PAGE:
Dissertation/Thesis Abstract

Motivation to Teach: The Influence of Self-Efficacy and Job Satisfaction on Teacher Retention in an Urban California School System
by Hill, Cynthia Estelle, Ed.D., Concordia University Irvine, 2020, 134; 28028542
Abstract (Summary)

This study investigated the relationship between a novice teacher’s motivation to teach and the motivating factors that influence teachers to stay in the profession. The main objectives of this mixed-method study provide further insight into the teacher retention phenomenon and an understanding of what motivates individuals to pursue teaching as a long-term profession. The Teacher Motivation and Job Satisfaction Survey was utilized with 58 novice K-12 teachers from a Northern California public school district to explore factors that may increase teacher retention. The results of this study indicated that novice teachers are more likely to remain motivated to teach if there is a belief in district policies, support in their daily work tasks, and continuous professional learning during their first five years of teaching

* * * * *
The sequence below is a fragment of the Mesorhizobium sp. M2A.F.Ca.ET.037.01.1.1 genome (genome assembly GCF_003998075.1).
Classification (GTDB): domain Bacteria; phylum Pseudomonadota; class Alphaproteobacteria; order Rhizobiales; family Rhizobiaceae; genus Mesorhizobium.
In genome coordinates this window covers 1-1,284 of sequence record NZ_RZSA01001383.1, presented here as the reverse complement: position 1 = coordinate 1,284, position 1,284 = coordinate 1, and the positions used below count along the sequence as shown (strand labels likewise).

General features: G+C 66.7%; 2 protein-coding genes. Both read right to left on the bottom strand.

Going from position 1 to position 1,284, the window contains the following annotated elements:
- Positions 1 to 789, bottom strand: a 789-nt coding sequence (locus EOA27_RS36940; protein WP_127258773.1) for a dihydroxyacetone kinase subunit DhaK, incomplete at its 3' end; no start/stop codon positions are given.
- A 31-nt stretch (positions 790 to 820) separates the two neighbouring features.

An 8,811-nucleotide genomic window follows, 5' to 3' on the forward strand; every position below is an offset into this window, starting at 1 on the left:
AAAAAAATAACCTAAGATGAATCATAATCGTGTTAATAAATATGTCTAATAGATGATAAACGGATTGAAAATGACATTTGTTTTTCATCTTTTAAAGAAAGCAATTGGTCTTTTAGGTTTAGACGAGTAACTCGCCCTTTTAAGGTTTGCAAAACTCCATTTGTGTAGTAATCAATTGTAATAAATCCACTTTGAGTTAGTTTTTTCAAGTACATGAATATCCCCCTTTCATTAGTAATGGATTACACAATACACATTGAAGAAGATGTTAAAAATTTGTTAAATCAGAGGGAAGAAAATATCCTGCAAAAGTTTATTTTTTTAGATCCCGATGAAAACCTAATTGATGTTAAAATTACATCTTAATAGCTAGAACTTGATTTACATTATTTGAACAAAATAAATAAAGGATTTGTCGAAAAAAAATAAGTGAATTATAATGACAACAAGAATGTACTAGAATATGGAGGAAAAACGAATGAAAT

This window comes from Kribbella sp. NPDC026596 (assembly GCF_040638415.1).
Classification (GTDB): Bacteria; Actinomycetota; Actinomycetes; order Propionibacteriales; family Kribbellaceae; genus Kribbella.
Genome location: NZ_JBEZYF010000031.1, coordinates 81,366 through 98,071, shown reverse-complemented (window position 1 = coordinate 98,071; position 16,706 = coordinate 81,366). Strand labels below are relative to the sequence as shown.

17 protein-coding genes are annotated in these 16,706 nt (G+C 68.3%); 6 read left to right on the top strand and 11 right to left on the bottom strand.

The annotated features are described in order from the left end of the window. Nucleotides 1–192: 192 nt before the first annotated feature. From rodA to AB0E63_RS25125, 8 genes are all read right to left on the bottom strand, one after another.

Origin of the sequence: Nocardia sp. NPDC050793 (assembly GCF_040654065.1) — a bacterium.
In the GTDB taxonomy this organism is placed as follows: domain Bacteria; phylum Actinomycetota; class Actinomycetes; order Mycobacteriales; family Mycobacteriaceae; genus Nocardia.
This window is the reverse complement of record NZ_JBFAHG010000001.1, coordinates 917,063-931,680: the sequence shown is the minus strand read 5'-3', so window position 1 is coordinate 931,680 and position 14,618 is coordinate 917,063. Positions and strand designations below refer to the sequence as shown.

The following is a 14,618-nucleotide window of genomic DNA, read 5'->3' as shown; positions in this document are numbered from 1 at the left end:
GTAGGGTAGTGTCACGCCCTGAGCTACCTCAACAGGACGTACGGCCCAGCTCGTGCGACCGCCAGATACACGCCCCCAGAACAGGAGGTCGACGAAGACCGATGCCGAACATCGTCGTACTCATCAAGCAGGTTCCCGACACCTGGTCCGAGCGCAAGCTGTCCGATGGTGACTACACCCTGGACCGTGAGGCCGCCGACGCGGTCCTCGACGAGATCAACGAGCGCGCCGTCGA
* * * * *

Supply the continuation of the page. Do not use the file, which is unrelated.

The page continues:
Indexing (document details)
Advisor: Kim, Eugene
Commitee: Collins, Deborah, Devitt, Suzanne
School: Concordia University Irvine
Department: Education
School Location: United States -- California
Source: DAI-A 82/2(E), Dissertation Abstracts International
Subjects: Educational leadership, Educational psychology
Keywords: Job satisfaction, Motivation, New teachers, Self-efficacy, Teacher, Teacher retention, California
Publication Number: 28028542
ISBN: 9798662568402
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